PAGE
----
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Posted to Carriage-House by Cheryl in Ft. Collins, CO on 1/5/2010

After downloading and playing with the trial version of 'Chief Architect' and reading a lot of the instructional material, I decided to get the full version. So far just having a great time getting my design documents started, and have laid out my plot plan as completely as possible. I'll still have to sanity-check it when I go out in March, but it should be really close. My son helped me to get the terrain data from the USGS site and import the data into my plot plan correctly.

The terrain data is not on my final plot map, but it was really necessary to get accurate elevation views and helped to ensure the prospective driveway would take the shortest fairly level route. I also used actual photo images of my plot from the county to locate the exact landmark closest to the structure (as it is a smaller rock that doesn't show up on the terrain map) to place the actual structure and also to place the driveway around and through the rocks. My plot map is in color, but when I print it to the PDF converter, it comes out black and white... even though I have color selected in the printer preference.... I'll have research that to see if it is possible to convert it into a color PDF. Attaching the terrain view.


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Posted to Carriage-House by Cheryl in Ft. Collins, CO on 12/19/2009

I still have no survey or site map, and with no word from my designer after a string of excuses and errors, I am forced to contemplate the distinct possibility that I hired the wrong guy. Disappointing for sure, but I have learned some important lessons and I have made progress in that the soil, perc test, and septic design is complete and paid for.

I've put more time and effort into completing my own design as much as possible using Punch AS 3000, and have come up against its limitations. It is a nice tool to start with, but was not designed to be much more than that. You do get what you pay for... so I've been thinking about getting Chief Architect (CA) and producing the construction documents myself. I know a lot of my fellow O-B's here have used it successfully and have given it high marks. It would have been be less expensive to get a designer to draft up the construction documents for the carriage house than the cost of the CA software, but if I can't get a good designer then there are new considerations. If I would have factored in the risk, time, and aggravation of working with a designer, I might have gone a different route to begin with. Also, considering the cost of design work for future planned projects (i.e. the main house, greenhouse and barn) then I stand to save a lot of money in the design process if I invest the time and money now. Plus, I actually enjoy working with design software so much that I often have to force myself to hit the save button and close it at midnight. There was a part of me that was thinking: "leave it to a design professional, you'll get a better product", that is now saying "design professionals are an overrated crapshoot".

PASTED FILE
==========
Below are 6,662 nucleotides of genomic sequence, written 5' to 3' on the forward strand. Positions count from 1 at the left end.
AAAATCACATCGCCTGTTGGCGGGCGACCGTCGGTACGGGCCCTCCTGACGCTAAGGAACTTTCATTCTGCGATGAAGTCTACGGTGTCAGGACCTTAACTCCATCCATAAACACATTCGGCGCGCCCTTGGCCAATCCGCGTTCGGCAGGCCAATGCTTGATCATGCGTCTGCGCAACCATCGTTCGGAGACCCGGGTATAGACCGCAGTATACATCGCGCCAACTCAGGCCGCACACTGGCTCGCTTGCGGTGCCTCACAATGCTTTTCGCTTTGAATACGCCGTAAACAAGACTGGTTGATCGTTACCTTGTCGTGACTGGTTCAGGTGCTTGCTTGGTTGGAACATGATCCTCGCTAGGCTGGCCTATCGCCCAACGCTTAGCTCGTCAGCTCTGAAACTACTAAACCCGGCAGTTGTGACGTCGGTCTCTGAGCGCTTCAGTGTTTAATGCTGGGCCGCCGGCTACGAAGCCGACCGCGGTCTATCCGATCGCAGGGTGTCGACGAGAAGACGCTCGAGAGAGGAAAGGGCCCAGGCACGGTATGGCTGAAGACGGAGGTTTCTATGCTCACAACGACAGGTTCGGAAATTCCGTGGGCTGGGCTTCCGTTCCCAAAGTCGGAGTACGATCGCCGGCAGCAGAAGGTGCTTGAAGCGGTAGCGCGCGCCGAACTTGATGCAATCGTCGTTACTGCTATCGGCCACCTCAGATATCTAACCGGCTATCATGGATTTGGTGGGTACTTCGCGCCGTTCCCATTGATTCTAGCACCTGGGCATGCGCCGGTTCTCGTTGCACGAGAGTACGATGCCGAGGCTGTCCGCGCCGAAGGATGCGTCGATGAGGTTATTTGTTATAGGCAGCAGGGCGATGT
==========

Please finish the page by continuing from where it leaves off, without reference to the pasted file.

I have the time, the skills and can justify the cost of the software now to just put together my own design documents and I could even post it here and get feedback like another O-B I read about in one of The O-B Book Special Reports, which was very encouraging. I know I could even produce a pretty accurate site map using the official survey I had done when I bought the property. The site map is not that complicated, and would take me less than a day to put together if I put my mind to it. I did slope calculations in the build area last time I was out there knowing I would need that for the design so I even have that. I will just have to verify and fine-tune my measurements when I go out next March. Where there is a will there is a way!